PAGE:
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From "Xavier Hanin" <>
Subject Re: Open source ivy files project?
Date Mon, 07 Apr 2008 15:31:32 GMT
On Mon, Apr 7, 2008 at 4:56 PM, Archie Cobbs <> wrote:

> On Mon, Apr 7, 2008 at 2:56 AM, Xavier Hanin <>
> wrote:
> > About the caching of build artifacts, caching doesn't occur in
> > findArtifactRef, so you should add some cache code before opening the
> > stream
> > on the builder artifact to get it cached.
> >
> I'm not completely sure I understand how the caching of JARs is supposed
> to
> work...
> I understand why the builder XML file would not be cached, but I don't
> understand why the JAR files are not cached. It seems like the caching of
> JAR files should be handled the same way as before, by the existing
> superclass code.
> It does look like the ivy.xml file is being cached however.
> Any pointers would be appreciated.

Sorry, no pointers to give, jar caching should work if you don't bypass the
default download method implementation in BasicResolver. Don't have time to
look back to your code, but add a breakpoint in the download method and see
how it works with your resolver, and you should see what's wrong about that.

> > Another thing to clear out: security. By downloading and executing ant
> > scripts, you give a lot of power to each module download. Hence checking
> > that downloaded scripts are trustable is very important. By using a
> custom
> > xml language and transforming it, security would be important at
> > installation time (Ivy + roundup resolver), and less after (well, code
> > download needs to be secure too for other reasons, but it's not specific
> > to
> > your resolver).
> >
> Yes, I've thought about this. I see a couple of possible answers:
>   1. We could argue that downloading an ant file from an URL is no less
>   secure that downloading a JAR from an URL. The latter is exactly what
> you're
>   doing when you use URLRepository pointed at (for example) the maven
>   repository: you are downloading code that you will execute, and you are
>   placing your trust in the maintainer of the website to not do anything
> evil.
>   The security is in the user controlling the URL. The same is true when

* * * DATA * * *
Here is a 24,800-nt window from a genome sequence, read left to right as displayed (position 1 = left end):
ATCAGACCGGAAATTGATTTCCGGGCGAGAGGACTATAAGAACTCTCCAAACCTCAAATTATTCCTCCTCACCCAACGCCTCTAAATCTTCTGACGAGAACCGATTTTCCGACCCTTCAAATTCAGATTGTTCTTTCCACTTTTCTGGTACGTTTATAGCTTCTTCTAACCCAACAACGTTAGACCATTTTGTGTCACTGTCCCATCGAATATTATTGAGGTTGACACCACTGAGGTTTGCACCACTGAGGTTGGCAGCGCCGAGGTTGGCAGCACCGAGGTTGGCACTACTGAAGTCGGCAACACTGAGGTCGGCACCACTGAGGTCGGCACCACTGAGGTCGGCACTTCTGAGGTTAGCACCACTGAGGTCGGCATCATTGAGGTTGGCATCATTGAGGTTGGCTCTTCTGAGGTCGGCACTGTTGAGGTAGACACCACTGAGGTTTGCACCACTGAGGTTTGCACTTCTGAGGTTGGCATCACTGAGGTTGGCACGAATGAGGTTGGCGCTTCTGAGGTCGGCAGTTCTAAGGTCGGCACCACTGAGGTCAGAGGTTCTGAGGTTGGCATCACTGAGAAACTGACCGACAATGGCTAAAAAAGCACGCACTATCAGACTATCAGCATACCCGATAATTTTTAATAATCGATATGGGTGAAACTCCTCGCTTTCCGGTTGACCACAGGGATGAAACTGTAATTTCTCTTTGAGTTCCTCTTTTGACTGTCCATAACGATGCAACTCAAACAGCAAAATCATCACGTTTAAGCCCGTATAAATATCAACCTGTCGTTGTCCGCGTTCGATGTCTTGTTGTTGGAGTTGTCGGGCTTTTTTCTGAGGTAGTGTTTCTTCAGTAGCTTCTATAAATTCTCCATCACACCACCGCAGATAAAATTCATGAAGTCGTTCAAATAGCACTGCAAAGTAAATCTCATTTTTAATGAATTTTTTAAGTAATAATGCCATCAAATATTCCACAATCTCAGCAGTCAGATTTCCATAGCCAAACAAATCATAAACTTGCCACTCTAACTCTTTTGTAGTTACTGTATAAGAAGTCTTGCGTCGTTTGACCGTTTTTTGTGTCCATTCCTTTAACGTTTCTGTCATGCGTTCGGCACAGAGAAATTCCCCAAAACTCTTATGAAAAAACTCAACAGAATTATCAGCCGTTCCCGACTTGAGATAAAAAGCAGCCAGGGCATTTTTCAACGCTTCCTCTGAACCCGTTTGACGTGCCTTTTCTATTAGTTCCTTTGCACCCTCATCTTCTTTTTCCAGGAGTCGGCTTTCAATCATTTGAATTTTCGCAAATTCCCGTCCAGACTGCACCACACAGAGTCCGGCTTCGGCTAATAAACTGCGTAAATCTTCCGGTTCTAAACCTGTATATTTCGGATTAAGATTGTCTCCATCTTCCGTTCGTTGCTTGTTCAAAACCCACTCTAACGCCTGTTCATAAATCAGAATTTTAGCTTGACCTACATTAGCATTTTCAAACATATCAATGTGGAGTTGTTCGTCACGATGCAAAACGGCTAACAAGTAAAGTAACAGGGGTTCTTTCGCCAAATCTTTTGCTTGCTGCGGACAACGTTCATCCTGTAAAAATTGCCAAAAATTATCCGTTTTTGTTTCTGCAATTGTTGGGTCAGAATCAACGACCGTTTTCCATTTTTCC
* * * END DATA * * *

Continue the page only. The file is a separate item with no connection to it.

> you
>   configure and use a BuilderRepository.
>   2. We could add support for a "dumbed down" XML format that was safer
>   than a generic build.xml file and use XSLT to style it. Then the user
> could
>   (optionally) configure the resolver with allowAntBuildXML="false" or
>   whatever if they wanted to ensure no executable builder code was
> downloaded.
>   The "builder XML" would just get styled into build.xml after
> downloading. If
>   they left allowAntBuildXML="true" then we would fall back to the
>   existing "build.xml" method if no XML file was found.
> Do you "buy" the argument in #1?

Well, the problem is not strictly the same. In one case the resolver is
actually executing the ant script. In the other case, Ivy is only
downloading bytes, and you decide to execute them. But you can take care of
executing them only in a sandbox, or in a virtual machine with no rights, or
whatever. Ivy is not responsible for what you do with the downloaded
artifacts. I don't mean there is no security risk though, I just say it's

The problem I see with #2 is that now we
> are adding a requirement for xalan (or equivalent) to be present when ivy
> runs. This doesn't work e.g. for the situation where ivy itself is used to
> download xalan :-)

Or you can use something else than xslt, like some java code. It's not
pretty, but we already do this frequently in Ivy: rewrite in Java what some
libraries already do, simply because we don't want to hit the chicken and
egg problem. If the language is simple, writing some java code to parse it
and write the ant script can be pretty straightforward.

> In any case, it is my intention to develop the XSLT required for #2
> anyway,
> because it will be useful for building the "roundup" online repository.
> Thinking about the future... of course I would hope that some form of this
> "builder resolver" code can be included in ivy itself. This would be an
> important step because it would help motivate people to start contributing
> to this idea of a community "ivy roundup" builder repository, and we can
> all
> start using and sharing a common pool of ivy meta-data.
> What other issues need to be addressed before this could happen?

Mainly test and documentation. By test I mean some automatic test, based on
junit, and using a repo packaged with Ivy sources (probably accessed with
file: URLs), as we do for almost everything in Ivy. This is the only way to
get something included in Ivy core, because once included it has to be
maintained, and maintaining stuff without automatic tests is a pain.

Then you also need to convince the committer team about the resolver
usefulness. I like the idea, and I think I'll defend the inclusion if I see
at least a beginning of growth of a public repo using this resolver.


> Thanks,
> -Archie
> --
> Archie L. Cobbs

Xavier Hanin - Independent Java Consultant

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